It's not called the festival of light eating
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While I am a goy myself, I have always loved Hanukkah. It's hard to be mad at a holiday that lasts multiple days and includes doughnuts and crispy potatos. This Saturday I have not one, but two Hanukkah parties to attend. For the first one, I'll be manning the frying pan and making the latkes myself for a friend who isn't a big fan of cooking. And after going through many rounds of cooking latkes, getting advice from anyone who'll give it to me about making latkes, scouring the internet, and having the fire department called to my parents' house once over a burned latke incident, I have gathered some best practices, and also lots of things to avoid. Frying latkes seems easy, but the result can be sub-par—burned on the outside, raw on the inside, soggy, and falling apart. Here are some common latke mistakes and how to avoid them.

You're Using the Wrong Oil

You want to look for an oil with a high smoke point, meaning that you can heat it to a high temperature without the oil smoking. Step away from the olive oil. We love olive oil, but it isn't the right way to go here because the smoke point is too low and the flavor can be off-putting in something like a latke. Plus it's expensive! Save your olive oil for when it can do more work for you, and use a nice neutral oil instead. Canola is great. Peanut is better but can be trouble if you have someone in your life with allergies. If you're feeling advanced you could also use duck fat or chicken fat.

You're Using the Wrong Amount of Oil

This is a bit tricky, because oil is such a crucial element to the frying process. But basically, you want to shallow fry the pancakes, not deep fry them. That means a generous amount of oil, but you're not filling up a pot of it and lowering the latkes into it. Ideally, you want a good covering, so that the oil comes roughly halfway up the latkes. Don't skimp. Latkes are not health food.

You're Using the Wrong Pan

Look for something that's heavy bottomed and heats evenly. You want it to be fairly large so you aren't frying a single latke every time. A cast iron skillet is great for this. A wide pot like a Dutch oven can also work well. Stainless steel works too, but if you aren't generous enough with the oil you might get some sticking.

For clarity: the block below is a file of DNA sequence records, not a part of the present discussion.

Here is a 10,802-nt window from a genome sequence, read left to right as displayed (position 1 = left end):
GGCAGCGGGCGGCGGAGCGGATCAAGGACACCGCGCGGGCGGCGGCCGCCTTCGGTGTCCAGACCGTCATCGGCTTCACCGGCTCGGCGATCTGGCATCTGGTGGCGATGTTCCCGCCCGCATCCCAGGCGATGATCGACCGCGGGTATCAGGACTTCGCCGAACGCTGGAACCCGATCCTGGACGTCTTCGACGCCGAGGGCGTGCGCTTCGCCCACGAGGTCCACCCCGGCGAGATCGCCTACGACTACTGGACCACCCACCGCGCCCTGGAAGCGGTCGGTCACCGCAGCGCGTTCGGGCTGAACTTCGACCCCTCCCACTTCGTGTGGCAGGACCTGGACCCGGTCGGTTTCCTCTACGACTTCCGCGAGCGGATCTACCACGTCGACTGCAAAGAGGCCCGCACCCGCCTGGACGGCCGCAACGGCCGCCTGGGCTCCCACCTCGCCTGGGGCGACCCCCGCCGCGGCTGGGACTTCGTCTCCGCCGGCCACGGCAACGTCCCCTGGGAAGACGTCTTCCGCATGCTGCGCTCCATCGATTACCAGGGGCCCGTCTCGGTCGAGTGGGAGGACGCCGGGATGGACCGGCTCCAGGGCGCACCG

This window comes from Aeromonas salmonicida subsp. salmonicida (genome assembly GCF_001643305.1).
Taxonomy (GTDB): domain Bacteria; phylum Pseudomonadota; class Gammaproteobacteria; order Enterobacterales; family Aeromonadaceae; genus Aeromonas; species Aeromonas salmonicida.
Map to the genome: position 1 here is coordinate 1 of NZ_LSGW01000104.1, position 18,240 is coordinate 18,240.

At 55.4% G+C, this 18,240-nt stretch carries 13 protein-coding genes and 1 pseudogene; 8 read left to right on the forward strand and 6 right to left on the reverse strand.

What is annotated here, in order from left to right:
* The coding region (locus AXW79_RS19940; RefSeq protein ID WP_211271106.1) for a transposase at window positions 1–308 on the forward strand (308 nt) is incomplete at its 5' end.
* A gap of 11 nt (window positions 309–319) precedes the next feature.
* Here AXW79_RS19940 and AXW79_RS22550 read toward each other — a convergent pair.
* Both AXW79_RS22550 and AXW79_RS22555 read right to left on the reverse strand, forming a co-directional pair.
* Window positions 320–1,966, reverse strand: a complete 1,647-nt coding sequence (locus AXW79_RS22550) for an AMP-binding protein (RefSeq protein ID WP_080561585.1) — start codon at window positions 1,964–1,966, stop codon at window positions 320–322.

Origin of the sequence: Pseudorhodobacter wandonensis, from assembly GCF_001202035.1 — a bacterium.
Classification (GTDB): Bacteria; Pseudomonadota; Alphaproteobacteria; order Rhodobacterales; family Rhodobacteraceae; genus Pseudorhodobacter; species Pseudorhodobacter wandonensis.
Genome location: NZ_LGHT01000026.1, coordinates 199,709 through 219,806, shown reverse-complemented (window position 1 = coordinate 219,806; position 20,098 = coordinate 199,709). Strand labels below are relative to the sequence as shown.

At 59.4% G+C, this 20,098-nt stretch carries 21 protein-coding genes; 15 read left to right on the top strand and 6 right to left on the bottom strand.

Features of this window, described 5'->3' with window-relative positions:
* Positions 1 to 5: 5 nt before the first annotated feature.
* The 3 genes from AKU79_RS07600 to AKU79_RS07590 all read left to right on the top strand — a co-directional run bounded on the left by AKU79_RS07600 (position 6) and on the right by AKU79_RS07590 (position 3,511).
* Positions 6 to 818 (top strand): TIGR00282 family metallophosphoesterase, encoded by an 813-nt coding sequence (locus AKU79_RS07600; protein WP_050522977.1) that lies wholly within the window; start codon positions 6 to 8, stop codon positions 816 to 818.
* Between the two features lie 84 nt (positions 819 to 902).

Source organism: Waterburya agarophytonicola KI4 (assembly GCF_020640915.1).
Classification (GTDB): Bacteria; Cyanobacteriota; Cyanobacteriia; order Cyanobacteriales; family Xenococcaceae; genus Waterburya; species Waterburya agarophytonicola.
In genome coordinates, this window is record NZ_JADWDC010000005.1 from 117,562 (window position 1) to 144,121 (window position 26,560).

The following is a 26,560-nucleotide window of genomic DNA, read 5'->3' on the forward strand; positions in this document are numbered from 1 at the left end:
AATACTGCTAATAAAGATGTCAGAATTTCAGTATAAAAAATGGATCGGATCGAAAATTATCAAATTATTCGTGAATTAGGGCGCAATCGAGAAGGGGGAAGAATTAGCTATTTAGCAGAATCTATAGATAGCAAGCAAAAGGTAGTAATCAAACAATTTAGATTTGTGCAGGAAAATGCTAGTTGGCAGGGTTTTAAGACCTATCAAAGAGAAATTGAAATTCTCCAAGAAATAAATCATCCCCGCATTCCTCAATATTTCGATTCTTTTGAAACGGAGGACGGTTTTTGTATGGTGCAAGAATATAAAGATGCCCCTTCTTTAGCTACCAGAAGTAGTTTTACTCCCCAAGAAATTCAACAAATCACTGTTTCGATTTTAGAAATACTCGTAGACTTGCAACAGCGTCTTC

You're Using the Wrong Potatoes

Skip past fingerlings, new potatoes, and pretty purple guys. Those are lovely, but what we want here are good, old fashioned Russet potatoes. They're starchy, which will help them stick together and give you all that latke goodness.

You're Grating the Potatoes By Hand

Can you grate potatoes by hand for latkes? Sure. Absolutely. You can also turn your 15-minute commute into an hour and a half commute if you want to walk to work. Especially if you're making latkes in quantity, it is so, so much easier to grate them in a food processor, or even with a KitchenAid grating attachment. A bonus of the food processor is it also produces the long even strands that we're hoping for in the latke, which hand grating does not.

Your Potatoes Are Too Wet

If your latkes are falling apart, a lot of times the culprit is too much moisture in the potatoes. Moisture is the enemy of good latkes. After you shred the potatoes for the mixture, you want to dry them out really, really well. The easiest way to do that is to pile them into a big swath of cheesecloth and wring it out. Do it more than you think you have to. Dry them once when you're done grating them, and once as you're forming the mixture into pancakes. Promise, it's worth it.

You're Throwing Away the Liquid from the Drained Potatoes

Sure, you could throw it down the drain. But if you keep the water that you drained from your potatoes, you'll notice that there will be a layer of white sludge-looking stuff settling at the bottom. This, my friends, is starch, and it is the binder that you need to make those pancakes stick together well. When the starch settles, pour off the liquid and use it to help bind together the potatoes and onions.

You Forgot to Season Them

Potatoes love salt! Salt loves potatoes. Don't forget to add plenty of salt and pepper to your mixture. (You wouldn't want to disappoint Samin, would you?) You can try a little potato from the mix and then adjust accordingly.

Your Oil Is the Wrong Temperature

In frying, the oil temperature is crucial. Too cold, and it won't cook properly. Too hot, and you'll start a giant fire. Fires are bad! You want your oil to be about 375 degrees. Use a thermometer to check before you start frying. You can also put in a test strand of potato and see if it comes out to your liking. Remember that the temperature of the oil will lower when you add the latkes to the pan. Don't freak out, that's normal. But keep an eye on things to make sure it doesn't dip down too low.

You're Crowding the Pan

You know what happens when you crowd a pan? Food steams instead of fries. Steamed latkes are an interesting concept but probably not what you're going for. Avoid adding too many latkes to the pan. Get two pans going at once if you want to do more quantity without worrying about crowding.

You're Not Wearing an Apron

I mean, this is a personal preference, but it's true that frying is messy business. To avoid getting grease splotches on clothes you care about, wear an apron. Take it from someone who has definitely ruined a dress that way.

You're Making Them to Order

If you're just making latkes for a small group, it makes sense to just fry up a batch when everyone is there. But if you're making them for a big group or a party, know that you don't need to be hunched over the frying pan for hours while everyone else is having fun. Nope! Latkes keep really well in a 200- to 250-degree oven on a wire rack. You can even make them way in advance and freeze them. When you're ready to serve them, just crisp them up in a 400-degree oven for 15 to 20 minutes.